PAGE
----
A nasty new piece of malware that has the ability to steal money from users’ via fraudulent SMS payments has shown up in a Chinese Android market and researchers say it’s infected more than 500,000 victims. The SMSZombie malware is being hidden inside apps on the app market and once it’s on a device it has the ability to prevent users from uninstalling it.
The SMSZombie malware targets Android devices and uses a flaw in the SMS payment system used by China Mobile to forward payments to the attacker without the user’s knowledge. Researchers at TrustGo, a mobile security company, found that the malware is hiding inside of various apps on the GFan Android market in China and once users download an infected app, the SMSZombie malware attempts to gain administrator-level privileges on the device.
“The SMSZombie virus has been hidden in a variety of wallpaper apps and attracts users with provocative titles and pictures. When the user sets the app as the device’s wallpaper, the app will request the user to install additional files associated with the virus. If the user agrees, the virus payload is delivered within a file called ‘Android System Service’,” the researchers at TrustGo wrote in an analysis.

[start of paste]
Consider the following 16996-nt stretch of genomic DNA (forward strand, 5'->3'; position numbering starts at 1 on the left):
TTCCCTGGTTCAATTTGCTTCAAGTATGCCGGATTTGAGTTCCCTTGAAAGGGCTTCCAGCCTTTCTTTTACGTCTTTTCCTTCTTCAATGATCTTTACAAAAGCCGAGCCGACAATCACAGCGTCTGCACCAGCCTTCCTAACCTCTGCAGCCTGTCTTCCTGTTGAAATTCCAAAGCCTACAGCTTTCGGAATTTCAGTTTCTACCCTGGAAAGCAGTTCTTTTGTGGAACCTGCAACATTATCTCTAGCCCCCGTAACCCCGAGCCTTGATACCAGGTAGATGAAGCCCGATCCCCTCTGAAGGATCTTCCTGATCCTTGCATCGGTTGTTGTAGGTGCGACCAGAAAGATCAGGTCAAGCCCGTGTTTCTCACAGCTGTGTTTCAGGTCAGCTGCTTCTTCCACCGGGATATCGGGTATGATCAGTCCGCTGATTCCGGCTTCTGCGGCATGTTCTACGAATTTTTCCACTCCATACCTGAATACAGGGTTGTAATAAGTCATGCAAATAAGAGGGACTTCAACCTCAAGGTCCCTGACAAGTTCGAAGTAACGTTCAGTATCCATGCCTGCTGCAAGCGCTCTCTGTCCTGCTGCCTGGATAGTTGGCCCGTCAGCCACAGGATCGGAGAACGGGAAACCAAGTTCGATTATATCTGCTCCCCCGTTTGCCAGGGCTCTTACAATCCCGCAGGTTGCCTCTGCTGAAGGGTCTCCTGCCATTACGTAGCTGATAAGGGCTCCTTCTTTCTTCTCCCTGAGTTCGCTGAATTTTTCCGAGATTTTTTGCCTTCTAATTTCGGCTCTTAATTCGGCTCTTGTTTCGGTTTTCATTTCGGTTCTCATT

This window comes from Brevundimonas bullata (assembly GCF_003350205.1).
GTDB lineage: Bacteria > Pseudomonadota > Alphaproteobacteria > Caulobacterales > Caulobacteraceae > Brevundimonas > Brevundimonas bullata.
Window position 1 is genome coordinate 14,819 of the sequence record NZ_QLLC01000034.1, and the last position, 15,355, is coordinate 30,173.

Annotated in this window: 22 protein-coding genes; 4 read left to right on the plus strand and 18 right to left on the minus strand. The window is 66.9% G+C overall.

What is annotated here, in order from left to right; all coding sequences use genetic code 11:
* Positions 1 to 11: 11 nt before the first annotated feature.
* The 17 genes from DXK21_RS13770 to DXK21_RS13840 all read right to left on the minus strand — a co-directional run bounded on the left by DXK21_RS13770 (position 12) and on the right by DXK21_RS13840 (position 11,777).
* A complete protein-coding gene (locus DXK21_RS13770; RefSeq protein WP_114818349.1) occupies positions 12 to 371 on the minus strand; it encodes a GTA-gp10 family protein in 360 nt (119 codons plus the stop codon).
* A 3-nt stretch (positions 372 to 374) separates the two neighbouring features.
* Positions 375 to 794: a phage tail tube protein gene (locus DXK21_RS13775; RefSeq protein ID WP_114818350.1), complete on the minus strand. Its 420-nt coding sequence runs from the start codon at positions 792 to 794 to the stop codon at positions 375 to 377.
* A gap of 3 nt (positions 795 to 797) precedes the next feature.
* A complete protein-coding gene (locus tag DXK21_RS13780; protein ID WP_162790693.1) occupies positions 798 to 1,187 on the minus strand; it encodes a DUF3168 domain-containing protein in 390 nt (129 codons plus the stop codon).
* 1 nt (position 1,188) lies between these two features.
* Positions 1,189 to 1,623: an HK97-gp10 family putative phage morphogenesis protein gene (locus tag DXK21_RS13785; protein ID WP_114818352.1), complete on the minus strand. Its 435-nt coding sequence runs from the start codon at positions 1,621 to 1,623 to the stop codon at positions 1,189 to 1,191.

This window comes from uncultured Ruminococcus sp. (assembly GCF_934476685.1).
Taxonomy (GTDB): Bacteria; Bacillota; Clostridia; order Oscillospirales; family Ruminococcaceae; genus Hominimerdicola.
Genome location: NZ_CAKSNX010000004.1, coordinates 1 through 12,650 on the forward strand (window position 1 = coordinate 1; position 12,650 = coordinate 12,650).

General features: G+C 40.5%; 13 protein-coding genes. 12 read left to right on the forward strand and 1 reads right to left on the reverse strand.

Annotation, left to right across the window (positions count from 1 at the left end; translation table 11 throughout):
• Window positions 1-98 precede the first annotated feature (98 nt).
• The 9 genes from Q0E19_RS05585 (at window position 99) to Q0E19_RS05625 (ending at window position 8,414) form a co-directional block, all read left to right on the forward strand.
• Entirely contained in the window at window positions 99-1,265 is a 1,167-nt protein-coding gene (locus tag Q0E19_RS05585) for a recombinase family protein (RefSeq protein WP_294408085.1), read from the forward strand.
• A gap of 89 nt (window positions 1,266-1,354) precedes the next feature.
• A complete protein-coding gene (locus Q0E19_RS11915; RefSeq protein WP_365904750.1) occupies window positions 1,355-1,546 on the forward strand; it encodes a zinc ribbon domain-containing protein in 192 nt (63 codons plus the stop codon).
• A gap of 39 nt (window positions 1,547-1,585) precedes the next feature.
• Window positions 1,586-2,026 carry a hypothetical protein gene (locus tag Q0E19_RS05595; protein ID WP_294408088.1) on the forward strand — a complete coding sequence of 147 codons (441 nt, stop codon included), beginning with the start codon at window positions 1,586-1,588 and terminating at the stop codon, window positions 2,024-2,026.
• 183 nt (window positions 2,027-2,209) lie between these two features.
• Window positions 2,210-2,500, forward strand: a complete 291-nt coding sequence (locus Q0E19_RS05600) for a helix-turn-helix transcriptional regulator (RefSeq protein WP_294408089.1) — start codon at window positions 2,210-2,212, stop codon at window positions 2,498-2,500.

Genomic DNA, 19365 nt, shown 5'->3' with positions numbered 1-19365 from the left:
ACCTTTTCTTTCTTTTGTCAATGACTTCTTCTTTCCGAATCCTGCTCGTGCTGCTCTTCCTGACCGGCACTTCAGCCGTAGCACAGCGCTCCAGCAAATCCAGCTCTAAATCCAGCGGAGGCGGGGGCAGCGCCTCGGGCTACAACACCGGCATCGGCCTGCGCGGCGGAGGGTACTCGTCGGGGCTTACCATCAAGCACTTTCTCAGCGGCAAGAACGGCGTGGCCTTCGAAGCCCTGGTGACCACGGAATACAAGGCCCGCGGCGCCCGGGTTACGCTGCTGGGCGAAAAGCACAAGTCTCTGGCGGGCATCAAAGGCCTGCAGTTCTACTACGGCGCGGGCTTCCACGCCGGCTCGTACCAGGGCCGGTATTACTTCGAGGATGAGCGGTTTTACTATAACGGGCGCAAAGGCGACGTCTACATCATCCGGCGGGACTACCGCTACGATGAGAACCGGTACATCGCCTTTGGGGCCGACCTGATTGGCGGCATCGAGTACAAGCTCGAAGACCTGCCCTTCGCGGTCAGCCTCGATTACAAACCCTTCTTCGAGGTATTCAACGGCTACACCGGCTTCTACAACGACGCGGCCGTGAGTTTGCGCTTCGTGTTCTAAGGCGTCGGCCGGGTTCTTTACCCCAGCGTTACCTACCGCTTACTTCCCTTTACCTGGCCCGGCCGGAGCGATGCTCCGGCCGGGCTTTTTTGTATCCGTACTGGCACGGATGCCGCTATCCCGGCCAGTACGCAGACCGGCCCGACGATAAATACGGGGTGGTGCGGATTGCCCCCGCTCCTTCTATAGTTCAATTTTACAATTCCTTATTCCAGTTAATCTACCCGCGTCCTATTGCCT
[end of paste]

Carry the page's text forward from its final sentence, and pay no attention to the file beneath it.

“Once installed, the virus then tries to obtain administrator privileges on the user’s device. This step cannot be canceled by the user, as the ‘Cancel’ button only reloads the dialog box until the user eventually is forced to select ‘Activate’ to stop the dialog box. These privileges disable users’ ability to delete the app, causing the device to return to the home screen even after choosing to uninstall the app.”
Mobile malware of this kind is becoming increasingly more common as attackers focus on going after users on whatever device they use the most, and for many people these days, that means mobile phones.
SMSZombie is designed to steal money from users by sending SMS payments to the attackers. The malware has the ability to send payments without the user’s knowledge and can send them at random intervals and for whatever amount the attacker chooses. SMSZombie includes a configuration file that the attacker can update remotely, as well.
“Using a configuration file that can be updated by the malware maker at anytime, the malware can intercept and forward a variety of SMS messages. Because these messages often include banking and financial information, users accounts can easily be hacked further,” TrustGo said.
“It has been confirmed that this virus has been used to recharge online gaming accounts via the China Mobile SMS Payment system. Commonly, the victim’s account is charged a relatively low amount to escape detection.”